Marginalized & Minimized

by Suzanne W. Churchill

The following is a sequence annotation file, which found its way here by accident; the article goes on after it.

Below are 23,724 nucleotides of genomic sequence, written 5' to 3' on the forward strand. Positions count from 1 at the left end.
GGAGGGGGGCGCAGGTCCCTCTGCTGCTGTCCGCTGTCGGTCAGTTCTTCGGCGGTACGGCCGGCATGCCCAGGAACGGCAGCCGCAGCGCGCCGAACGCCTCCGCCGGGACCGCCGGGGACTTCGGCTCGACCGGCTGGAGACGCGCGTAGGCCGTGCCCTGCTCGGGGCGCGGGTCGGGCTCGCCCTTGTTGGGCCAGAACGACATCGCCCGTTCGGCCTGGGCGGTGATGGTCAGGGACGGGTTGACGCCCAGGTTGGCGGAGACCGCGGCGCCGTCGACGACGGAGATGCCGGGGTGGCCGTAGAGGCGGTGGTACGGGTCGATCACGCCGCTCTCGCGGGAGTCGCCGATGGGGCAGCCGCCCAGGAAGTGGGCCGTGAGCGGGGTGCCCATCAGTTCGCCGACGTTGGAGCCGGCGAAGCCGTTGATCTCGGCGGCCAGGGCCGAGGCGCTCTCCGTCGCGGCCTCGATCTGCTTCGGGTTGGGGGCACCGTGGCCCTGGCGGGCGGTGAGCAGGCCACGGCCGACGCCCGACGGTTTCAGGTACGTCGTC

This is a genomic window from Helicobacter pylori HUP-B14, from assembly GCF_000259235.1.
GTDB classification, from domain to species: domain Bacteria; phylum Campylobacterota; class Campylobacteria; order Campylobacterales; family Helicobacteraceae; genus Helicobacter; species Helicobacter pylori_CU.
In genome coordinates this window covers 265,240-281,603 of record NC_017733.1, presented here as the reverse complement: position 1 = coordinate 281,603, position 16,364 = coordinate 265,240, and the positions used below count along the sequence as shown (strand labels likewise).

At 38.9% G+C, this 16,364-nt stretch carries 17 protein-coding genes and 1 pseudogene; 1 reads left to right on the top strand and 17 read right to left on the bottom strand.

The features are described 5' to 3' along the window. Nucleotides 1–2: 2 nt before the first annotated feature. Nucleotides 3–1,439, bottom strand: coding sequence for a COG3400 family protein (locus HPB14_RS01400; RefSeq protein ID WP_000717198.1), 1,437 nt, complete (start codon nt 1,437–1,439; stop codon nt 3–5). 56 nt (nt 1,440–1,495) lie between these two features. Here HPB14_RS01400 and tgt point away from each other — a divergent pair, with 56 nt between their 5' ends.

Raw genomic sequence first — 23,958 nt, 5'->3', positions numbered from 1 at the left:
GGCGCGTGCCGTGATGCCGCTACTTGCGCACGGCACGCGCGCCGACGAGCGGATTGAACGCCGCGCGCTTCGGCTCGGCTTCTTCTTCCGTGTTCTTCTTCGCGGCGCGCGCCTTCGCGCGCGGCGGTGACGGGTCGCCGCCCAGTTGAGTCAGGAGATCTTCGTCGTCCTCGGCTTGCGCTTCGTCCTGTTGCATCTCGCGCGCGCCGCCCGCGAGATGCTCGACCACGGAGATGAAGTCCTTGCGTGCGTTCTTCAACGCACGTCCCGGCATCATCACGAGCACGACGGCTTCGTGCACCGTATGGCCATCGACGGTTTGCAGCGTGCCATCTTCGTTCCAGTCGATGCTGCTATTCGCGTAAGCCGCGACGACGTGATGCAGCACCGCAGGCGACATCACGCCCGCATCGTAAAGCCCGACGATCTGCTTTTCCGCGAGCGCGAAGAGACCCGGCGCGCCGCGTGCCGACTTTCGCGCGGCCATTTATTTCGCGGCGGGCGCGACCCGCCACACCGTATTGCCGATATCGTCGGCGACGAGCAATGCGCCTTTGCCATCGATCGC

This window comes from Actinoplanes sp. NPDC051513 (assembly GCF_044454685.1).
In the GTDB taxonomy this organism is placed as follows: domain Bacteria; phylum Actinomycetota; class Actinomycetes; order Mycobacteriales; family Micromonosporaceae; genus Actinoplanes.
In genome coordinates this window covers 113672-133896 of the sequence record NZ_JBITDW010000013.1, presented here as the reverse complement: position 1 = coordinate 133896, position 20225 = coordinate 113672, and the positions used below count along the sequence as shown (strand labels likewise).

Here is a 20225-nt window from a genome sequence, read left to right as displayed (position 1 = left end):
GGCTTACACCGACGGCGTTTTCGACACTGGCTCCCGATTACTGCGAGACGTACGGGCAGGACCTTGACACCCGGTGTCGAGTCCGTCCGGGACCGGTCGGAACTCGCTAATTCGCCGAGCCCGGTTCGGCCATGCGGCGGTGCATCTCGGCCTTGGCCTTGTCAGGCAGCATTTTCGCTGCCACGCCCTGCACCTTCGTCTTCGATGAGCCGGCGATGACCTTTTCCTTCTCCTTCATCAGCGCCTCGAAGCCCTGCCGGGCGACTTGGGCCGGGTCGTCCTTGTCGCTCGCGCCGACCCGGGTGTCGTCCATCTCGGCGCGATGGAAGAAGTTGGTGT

Prevailing theories of the avant-garde privilege formal experimentation, radical innovation, and rejection of tradition. These priorities exclude the work of many women writers and artists. The criterion of excellence that defines the historical avant-garde is inadequate to account fully for the range of avant-garde strategies practiced by women. This criterion associates the conventional with middlebrow tastes and feminine sensibilities, so that to write unconventionally is to be marked as unfeminine, while the deployment of conventional themes and forms is disparaged as reflecting bourgeois allegiances rather than avant-garde aesthetics. Accordingly, women writers who defy convention are marginalized, while those who uphold conventions are minimized. Rather than adding women writers and artists to existing theories of the avant-garde, we must change the value systems, reading practices, and paradigms that have justified their exclusion.